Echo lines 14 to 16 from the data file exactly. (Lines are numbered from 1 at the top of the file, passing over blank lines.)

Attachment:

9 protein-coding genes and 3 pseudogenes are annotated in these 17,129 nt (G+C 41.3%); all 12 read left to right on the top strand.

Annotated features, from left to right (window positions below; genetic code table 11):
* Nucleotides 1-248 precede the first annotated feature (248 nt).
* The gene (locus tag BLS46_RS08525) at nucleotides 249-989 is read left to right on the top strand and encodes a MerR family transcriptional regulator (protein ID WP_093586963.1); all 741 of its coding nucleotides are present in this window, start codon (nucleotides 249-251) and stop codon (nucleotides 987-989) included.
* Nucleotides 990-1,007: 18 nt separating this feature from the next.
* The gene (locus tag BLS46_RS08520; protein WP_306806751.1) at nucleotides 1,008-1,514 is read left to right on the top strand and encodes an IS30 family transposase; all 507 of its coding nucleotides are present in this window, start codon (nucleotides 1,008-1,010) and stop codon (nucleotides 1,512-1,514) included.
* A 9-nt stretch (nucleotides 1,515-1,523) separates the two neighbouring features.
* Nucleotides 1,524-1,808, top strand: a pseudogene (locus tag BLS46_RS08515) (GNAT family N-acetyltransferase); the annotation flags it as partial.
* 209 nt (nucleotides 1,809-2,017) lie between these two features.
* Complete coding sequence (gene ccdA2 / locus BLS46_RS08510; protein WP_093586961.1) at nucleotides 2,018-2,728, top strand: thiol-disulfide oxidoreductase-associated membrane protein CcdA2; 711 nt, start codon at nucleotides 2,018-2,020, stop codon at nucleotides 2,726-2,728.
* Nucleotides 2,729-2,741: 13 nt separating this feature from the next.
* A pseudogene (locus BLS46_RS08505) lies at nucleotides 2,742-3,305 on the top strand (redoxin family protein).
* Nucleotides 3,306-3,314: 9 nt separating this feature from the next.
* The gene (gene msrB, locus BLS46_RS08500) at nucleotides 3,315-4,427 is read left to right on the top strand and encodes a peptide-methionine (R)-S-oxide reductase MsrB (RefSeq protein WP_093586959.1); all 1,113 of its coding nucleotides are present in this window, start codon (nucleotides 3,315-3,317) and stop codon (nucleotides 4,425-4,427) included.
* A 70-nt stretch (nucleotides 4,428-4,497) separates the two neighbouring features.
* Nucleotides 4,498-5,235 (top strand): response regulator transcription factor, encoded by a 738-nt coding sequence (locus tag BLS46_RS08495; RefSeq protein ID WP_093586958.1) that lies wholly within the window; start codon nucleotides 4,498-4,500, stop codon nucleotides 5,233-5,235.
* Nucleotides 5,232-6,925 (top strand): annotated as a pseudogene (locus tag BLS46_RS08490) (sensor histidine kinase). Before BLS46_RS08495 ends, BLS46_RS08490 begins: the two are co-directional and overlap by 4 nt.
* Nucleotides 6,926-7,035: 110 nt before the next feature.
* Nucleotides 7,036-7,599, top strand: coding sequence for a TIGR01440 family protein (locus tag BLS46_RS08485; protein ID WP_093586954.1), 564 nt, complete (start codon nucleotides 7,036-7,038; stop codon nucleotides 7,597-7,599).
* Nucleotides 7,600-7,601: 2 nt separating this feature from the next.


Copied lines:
* The gene (gene msrB, locus BLS46_RS08500) at nucleotides 3,315-4,427 is read left to right on the top strand and encodes a peptide-methionine (R)-S-oxide reductase MsrB (RefSeq protein WP_093586959.1); all 1,113 of its coding nucleotides are present in this window, start codon (nucleotides 3,315-3,317) and stop codon (nucleotides 4,425-4,427) included.
* A 70-nt stretch (nucleotides 4,428-4,497) separates the two neighbouring features.
* Nucleotides 4,498-5,235 (top strand): response regulator transcription factor, encoded by a 738-nt coding sequence (locus tag BLS46_RS08495; RefSeq protein ID WP_093586958.1) that lies wholly within the window; start codon nucleotides 4,498-4,500, stop codon nucleotides 5,233-5,235.